4Organic Macromolecular Chemistry, Saarland University, Campus Saarbrücken C4 2, 66123 Saarbrücken, Germany
Guest Editor: H. Ritter
Beilstein J. Org. Chem. 2013, 9, 1185–1191. https://doi.org/10.3762/bjoc.9.133
Received 21 Dec 2012, Accepted 31 May 2013, Published 19 Jun 2013
The inclusion of volatile derivatives of benzene and cyclohexane in β-cyclodextrin (β-CD), hydroxypropyl-β-CD, and hydrophilic β-CD-thioethers was investigated by static headspace gas chromatography (HS-GC) and molecular modelling. The obtained binding constants strongly increase with the amount of space filling of the CD cavity and the salt concentration. β-CD thioethers show a 3–10 times higher binding potential than native β-CD.
Keywords: cyclodextrins; inclusion compound; molecular modelling; space filling; static headspace gas chromatography; vapor pressure
β-Cyclodextrin (β-CD, 1), the cyclic α(1→4) heptamer of glucose, is known to form inclusion compounds with a great variety of guests , such as derivatives of benzene [2,3], cyclohexane , adamantane [5,6], other alicyclic guests , and also inorganic molecules or ions [1,8].
Generally, the binding constant K increases with the degree of space filling of the β-CD cavity. The volume of the guest is often expressed by the number of carbon atoms n of its hydrophobic part. The Gibbs free enthalpy ΔG° of binding decreases nearly linearly with n by δΔG0/δn = −3.1 kJ mol−1 for linear alkanols . Similar values were found for cyclic and polycyclic alkanoic acids δΔG0/δn = −3.3 kJ mol−1 . We found an even higher slope for a series of p-substituted benzoic acids δΔG0/δn = −4.2 kJ mol−1, where the binding constant remarkably increased from K = 20 L mol−1 for benzoate to K = 18,400 L mol−1 for p-tert-butylbenzoate .
The observed increase of complex stability with increasing size of the hydrophobic part of the guest can be explained by the increase of hydrophobic interactions as well as other nonpolar interactions, e.g., van der Waals and dispersive interactions . The molecular origin of hydrophobic interactions in general was already discussed controversially for many years [10-13]. Reliable quantitative predictive models are still missing . Expulsion of “high energy water” from a cavity during space filling by a hydrophobic guest appears to be the main contributor to the driving force of complex formation . The accumulation of basic understanding is essential for the formulation of precise docking programs, which estimate and screen the binding of drug candidates for biological receptors [16,17].
Practical applications of native β-CD, such as drug delivery [18,19], extraction of pollutants from soil [20-23], homogenous catalysis , and microbial degradation  are limited by both its low aqueous solubility (1.8 wt % at 25°C) and its moderate complexing ability. Especially hydrophobic guests form channel inclusion compounds with β-CD [26,27], which are nearly insoluble in water . For instance the solubility of toluene in water is only 1.7 mM as a complex in β-CD compared to 5 mM in the free state.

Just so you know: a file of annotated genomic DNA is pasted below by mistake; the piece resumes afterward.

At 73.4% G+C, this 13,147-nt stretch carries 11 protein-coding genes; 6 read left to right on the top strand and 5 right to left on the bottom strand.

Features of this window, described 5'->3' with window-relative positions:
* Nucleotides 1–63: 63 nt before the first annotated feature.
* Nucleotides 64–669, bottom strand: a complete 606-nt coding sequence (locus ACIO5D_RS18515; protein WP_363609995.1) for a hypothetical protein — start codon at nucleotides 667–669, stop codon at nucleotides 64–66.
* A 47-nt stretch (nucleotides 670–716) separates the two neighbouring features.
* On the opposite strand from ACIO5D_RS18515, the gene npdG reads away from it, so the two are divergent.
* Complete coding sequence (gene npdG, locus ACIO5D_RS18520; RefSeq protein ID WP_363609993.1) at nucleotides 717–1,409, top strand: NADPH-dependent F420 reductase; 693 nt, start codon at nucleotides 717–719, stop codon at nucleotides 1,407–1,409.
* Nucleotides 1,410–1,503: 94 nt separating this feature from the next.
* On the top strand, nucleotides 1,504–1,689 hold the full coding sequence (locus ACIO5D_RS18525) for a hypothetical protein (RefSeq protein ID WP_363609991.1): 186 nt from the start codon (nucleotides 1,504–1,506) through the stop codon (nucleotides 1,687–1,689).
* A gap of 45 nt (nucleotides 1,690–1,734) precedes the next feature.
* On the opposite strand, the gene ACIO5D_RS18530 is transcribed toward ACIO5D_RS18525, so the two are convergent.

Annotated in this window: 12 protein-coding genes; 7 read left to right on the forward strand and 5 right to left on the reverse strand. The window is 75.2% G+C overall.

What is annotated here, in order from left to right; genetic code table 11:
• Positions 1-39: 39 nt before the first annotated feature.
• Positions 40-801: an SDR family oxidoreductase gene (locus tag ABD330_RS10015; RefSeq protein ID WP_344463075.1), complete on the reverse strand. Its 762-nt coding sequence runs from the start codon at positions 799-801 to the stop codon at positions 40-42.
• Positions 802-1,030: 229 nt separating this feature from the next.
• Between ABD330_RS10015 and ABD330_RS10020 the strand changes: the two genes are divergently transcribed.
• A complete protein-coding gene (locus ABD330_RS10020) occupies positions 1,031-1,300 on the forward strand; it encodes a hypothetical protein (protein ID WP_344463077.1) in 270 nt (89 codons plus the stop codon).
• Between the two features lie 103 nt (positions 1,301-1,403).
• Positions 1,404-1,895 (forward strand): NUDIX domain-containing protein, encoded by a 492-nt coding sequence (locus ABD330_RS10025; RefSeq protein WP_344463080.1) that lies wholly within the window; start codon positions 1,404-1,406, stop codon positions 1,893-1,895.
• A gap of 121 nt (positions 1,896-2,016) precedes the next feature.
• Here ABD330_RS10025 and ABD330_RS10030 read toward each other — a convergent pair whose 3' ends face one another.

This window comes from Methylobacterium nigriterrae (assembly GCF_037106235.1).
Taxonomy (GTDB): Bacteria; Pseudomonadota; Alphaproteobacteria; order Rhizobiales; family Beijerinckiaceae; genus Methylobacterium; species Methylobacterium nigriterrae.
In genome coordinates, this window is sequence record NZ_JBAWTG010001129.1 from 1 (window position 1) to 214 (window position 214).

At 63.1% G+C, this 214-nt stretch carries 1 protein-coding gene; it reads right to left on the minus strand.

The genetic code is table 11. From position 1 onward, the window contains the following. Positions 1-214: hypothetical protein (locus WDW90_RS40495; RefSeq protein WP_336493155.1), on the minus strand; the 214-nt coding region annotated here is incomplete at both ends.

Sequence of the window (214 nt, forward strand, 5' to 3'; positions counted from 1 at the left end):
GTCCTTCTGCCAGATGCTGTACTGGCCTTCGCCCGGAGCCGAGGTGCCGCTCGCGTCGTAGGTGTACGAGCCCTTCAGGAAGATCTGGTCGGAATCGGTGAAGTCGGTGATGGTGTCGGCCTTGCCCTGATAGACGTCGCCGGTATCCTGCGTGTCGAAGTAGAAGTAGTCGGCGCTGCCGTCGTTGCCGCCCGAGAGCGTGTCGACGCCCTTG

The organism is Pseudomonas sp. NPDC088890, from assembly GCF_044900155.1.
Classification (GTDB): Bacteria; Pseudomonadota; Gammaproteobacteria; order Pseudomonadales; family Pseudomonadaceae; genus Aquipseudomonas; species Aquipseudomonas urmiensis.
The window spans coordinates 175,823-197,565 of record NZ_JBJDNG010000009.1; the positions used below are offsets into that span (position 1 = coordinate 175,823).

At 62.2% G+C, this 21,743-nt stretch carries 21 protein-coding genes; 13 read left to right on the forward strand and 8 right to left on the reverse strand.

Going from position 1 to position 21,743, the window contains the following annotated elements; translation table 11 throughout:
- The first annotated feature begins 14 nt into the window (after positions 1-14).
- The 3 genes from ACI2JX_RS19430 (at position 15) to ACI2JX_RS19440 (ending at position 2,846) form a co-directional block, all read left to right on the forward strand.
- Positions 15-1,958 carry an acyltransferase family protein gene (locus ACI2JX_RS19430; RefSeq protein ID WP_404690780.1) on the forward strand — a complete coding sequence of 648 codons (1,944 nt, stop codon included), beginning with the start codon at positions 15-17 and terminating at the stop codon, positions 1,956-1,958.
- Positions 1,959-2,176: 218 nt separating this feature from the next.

Several β-CD derivatives have been synthesized to overcome these drawbacks. For instance, the statistical derivative hydroxypropyl-β-CD 2 was often employed, because it is much more water soluble than β-CD and can also be produced on an industrial scale [29,30]. Unfortunately, hydroxypropyl-β-CD 2 is not a single pure compound but a mixture of various similar homologues and isomers , and does not show formation constants superior to native β-CD. Thus, it was desirable to work with pure β-CD derivatives showing higher affinities.
We reported recently the synthesis and use of heptafunctional 6-S-substitued CD derivatives 3 and 4 (Figure 1) for the solubilization of sparingly water-soluble drugs [32,33]. These β-CD-thioethers are single pure compounds and they showed very promising binding constants and very high aqueous solubility.
In continuation of our investigations into the recognition of volatile organic compounds (VOCs) by CDs [34,35], we examined the potential of these β-CD-thioethers for the solubilization of VOCs. To demonstrate their versatility, two homologous series of volatile hydrophobic benzene and cyclohexane derivatives were chosen. These guests do not contain any hydrophilic substituents, therefore no attractive or repulsive polar interaction had to be taken into account.
Since static headspace gas chromatography (HS-GC) is a highly sensitive technique, it allows the investigation of the complexation of volatile guests in CD at very low concentrations, where guests, as well as their inclusion compounds, are still soluble in water [19,34-36]. Complexation of a guest is detected indirectly by the reduction of its vapor pressure due to complexation. This HS-GC method is applicable for a great variety of volatile guests .
The aim of this study was to investigate the binding ability of β-CD-thioethers toward hydrophobic VOCs in comparison to commercial β-CDs and to interpret the complexing abilities in terms of space filling of the cavities. Our systems are well-defined models for reaching a better understanding of hydrophobic interactions in general and are useful for the calibration of predictive tools.